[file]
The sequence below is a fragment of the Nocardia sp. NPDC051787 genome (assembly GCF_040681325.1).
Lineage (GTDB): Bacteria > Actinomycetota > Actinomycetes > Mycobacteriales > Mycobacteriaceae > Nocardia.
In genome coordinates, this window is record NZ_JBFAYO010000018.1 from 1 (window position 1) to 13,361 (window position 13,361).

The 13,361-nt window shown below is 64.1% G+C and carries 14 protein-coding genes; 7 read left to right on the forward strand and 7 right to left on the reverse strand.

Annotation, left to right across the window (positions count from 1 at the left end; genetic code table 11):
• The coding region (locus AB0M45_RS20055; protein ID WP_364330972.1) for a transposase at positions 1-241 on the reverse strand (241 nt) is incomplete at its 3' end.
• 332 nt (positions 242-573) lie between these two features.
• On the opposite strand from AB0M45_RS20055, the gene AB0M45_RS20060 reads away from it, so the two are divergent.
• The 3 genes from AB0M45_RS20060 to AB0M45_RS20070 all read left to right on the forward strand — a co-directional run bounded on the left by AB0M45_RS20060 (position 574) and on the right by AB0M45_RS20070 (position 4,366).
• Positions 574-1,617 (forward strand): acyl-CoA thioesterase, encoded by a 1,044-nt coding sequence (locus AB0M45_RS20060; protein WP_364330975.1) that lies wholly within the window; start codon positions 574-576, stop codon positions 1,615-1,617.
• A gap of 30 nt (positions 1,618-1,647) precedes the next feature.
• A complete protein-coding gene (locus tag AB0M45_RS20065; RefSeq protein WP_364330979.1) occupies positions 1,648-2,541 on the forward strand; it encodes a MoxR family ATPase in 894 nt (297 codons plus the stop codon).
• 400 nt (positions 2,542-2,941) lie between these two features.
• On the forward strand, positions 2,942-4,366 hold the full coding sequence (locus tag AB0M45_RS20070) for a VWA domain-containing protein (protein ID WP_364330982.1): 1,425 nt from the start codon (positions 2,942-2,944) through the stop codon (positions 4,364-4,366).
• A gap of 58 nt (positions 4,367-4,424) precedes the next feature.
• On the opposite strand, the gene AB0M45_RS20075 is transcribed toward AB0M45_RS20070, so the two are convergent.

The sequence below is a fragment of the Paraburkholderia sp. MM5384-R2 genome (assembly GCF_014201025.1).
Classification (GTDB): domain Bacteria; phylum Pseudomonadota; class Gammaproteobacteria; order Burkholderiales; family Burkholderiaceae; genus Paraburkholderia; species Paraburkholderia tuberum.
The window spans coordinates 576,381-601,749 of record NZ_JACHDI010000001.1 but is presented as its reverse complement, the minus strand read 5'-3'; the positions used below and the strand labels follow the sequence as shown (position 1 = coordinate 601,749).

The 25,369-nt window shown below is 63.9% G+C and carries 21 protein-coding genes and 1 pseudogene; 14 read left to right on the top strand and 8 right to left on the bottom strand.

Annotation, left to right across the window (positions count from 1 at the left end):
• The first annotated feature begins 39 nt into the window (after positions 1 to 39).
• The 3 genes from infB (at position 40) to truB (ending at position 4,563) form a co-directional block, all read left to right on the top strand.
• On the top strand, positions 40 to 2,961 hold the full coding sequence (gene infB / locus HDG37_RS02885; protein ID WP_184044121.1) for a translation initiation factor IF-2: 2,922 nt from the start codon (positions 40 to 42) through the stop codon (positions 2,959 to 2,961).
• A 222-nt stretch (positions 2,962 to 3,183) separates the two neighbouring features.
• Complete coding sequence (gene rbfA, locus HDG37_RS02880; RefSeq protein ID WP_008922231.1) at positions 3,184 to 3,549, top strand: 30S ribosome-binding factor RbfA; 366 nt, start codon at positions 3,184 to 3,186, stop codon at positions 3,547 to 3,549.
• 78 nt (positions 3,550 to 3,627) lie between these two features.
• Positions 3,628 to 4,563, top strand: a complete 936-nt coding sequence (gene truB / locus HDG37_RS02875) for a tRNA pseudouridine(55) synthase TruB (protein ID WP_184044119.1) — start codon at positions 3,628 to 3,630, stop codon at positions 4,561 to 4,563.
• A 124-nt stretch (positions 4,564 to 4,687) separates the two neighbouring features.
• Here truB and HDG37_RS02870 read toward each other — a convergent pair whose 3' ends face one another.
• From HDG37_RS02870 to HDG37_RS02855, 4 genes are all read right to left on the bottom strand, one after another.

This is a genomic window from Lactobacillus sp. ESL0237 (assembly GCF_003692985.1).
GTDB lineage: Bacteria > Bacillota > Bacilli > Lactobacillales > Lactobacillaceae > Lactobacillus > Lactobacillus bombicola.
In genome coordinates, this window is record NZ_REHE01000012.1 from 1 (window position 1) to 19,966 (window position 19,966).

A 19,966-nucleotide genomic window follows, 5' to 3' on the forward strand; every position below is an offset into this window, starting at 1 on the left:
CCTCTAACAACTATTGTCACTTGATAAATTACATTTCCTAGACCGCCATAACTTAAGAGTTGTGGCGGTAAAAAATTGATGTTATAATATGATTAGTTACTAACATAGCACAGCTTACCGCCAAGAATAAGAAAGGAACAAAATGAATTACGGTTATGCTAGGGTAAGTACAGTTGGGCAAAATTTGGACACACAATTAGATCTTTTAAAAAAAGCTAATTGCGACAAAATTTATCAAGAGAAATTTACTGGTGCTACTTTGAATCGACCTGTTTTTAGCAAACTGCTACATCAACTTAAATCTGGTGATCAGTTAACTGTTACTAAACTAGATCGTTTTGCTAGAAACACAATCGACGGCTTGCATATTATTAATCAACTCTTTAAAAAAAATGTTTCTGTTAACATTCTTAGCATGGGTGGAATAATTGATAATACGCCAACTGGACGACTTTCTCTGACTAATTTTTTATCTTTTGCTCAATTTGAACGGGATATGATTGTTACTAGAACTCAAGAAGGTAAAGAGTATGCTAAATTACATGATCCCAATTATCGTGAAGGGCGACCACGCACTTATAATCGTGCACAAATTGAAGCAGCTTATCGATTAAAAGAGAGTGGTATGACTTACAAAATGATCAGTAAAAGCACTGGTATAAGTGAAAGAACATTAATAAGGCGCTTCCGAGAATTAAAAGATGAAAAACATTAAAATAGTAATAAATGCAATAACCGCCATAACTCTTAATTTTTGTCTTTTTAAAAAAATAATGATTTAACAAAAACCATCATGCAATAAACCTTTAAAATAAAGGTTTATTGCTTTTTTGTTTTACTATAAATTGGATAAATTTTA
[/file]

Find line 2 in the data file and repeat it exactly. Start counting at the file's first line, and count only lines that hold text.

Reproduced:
Lineage (GTDB): Bacteria > Actinomycetota > Actinomycetes > Mycobacteriales > Mycobacteriaceae > Nocardia.